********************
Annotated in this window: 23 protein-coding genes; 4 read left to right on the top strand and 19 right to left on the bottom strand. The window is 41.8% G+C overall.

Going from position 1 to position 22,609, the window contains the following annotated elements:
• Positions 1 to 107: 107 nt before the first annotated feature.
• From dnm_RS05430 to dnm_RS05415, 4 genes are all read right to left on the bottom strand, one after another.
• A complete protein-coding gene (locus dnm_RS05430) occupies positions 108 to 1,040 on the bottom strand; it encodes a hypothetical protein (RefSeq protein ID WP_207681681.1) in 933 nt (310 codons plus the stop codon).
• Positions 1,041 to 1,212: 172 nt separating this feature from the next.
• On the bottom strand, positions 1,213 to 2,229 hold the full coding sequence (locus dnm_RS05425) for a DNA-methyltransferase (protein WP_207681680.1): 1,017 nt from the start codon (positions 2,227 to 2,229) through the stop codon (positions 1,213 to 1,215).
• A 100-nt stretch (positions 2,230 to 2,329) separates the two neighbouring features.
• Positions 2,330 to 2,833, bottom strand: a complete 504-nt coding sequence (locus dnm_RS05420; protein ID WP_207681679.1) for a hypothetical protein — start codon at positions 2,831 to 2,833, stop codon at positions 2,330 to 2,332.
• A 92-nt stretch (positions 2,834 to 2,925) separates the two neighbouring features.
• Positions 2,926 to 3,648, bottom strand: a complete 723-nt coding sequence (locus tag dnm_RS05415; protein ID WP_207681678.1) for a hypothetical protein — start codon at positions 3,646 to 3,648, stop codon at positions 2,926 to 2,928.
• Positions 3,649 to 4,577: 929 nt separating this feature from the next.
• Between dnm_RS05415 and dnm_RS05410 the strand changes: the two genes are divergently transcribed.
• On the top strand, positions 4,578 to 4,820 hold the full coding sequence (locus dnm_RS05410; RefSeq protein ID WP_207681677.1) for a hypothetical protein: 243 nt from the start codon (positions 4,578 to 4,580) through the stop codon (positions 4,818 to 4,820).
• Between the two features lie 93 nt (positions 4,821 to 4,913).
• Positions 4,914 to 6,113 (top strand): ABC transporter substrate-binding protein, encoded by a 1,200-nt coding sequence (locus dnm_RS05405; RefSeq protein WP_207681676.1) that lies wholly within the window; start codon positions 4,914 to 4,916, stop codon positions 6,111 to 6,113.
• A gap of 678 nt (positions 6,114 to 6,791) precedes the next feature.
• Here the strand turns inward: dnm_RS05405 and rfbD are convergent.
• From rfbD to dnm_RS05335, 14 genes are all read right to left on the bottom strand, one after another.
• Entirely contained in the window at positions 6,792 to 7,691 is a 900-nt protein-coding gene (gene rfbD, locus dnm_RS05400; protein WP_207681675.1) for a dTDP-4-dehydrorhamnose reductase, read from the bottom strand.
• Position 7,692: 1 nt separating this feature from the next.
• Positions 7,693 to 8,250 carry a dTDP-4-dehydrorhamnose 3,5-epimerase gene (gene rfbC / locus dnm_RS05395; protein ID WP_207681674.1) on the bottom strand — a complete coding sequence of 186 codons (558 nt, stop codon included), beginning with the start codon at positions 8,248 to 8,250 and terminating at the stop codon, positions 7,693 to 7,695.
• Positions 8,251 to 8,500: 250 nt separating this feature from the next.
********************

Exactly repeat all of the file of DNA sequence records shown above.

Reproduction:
Annotated in this window: 23 protein-coding genes; 4 read left to right on the top strand and 19 right to left on the bottom strand. The window is 41.8% G+C overall.

Going from position 1 to position 22,609, the window contains the following annotated elements:
• Positions 1 to 107: 107 nt before the first annotated feature.
• From dnm_RS05430 to dnm_RS05415, 4 genes are all read right to left on the bottom strand, one after another.
• A complete protein-coding gene (locus dnm_RS05430) occupies positions 108 to 1,040 on the bottom strand; it encodes a hypothetical protein (RefSeq protein ID WP_207681681.1) in 933 nt (310 codons plus the stop codon).
• Positions 1,041 to 1,212: 172 nt separating this feature from the next.
• On the bottom strand, positions 1,213 to 2,229 hold the full coding sequence (locus dnm_RS05425) for a DNA-methyltransferase (protein WP_207681680.1): 1,017 nt from the start codon (positions 2,227 to 2,229) through the stop codon (positions 1,213 to 1,215).
• A 100-nt stretch (positions 2,230 to 2,329) separates the two neighbouring features.
• Positions 2,330 to 2,833, bottom strand: a complete 504-nt coding sequence (locus dnm_RS05420; protein ID WP_207681679.1) for a hypothetical protein — start codon at positions 2,831 to 2,833, stop codon at positions 2,330 to 2,332.
• A 92-nt stretch (positions 2,834 to 2,925) separates the two neighbouring features.
• Positions 2,926 to 3,648, bottom strand: a complete 723-nt coding sequence (locus tag dnm_RS05415; protein ID WP_207681678.1) for a hypothetical protein — start codon at positions 3,646 to 3,648, stop codon at positions 2,926 to 2,928.
• Positions 3,649 to 4,577: 929 nt separating this feature from the next.
• Between dnm_RS05415 and dnm_RS05410 the strand changes: the two genes are divergently transcribed.
• On the top strand, positions 4,578 to 4,820 hold the full coding sequence (locus dnm_RS05410; RefSeq protein ID WP_207681677.1) for a hypothetical protein: 243 nt from the start codon (positions 4,578 to 4,580) through the stop codon (positions 4,818 to 4,820).
• Between the two features lie 93 nt (positions 4,821 to 4,913).
• Positions 4,914 to 6,113 (top strand): ABC transporter substrate-binding protein, encoded by a 1,200-nt coding sequence (locus dnm_RS05405; RefSeq protein WP_207681676.1) that lies wholly within the window; start codon positions 4,914 to 4,916, stop codon positions 6,111 to 6,113.
• A gap of 678 nt (positions 6,114 to 6,791) precedes the next feature.
• Here the strand turns inward: dnm_RS05405 and rfbD are convergent.
• From rfbD to dnm_RS05335, 14 genes are all read right to left on the bottom strand, one after another.
• Entirely contained in the window at positions 6,792 to 7,691 is a 900-nt protein-coding gene (gene rfbD, locus dnm_RS05400; protein WP_207681675.1) for a dTDP-4-dehydrorhamnose reductase, read from the bottom strand.
• Position 7,692: 1 nt separating this feature from the next.
• Positions 7,693 to 8,250 carry a dTDP-4-dehydrorhamnose 3,5-epimerase gene (gene rfbC / locus dnm_RS05395; protein ID WP_207681674.1) on the bottom strand — a complete coding sequence of 186 codons (558 nt, stop codon included), beginning with the start codon at positions 8,248 to 8,250 and terminating at the stop codon, positions 7,693 to 7,695.
• Positions 8,251 to 8,500: 250 nt separating this feature from the next.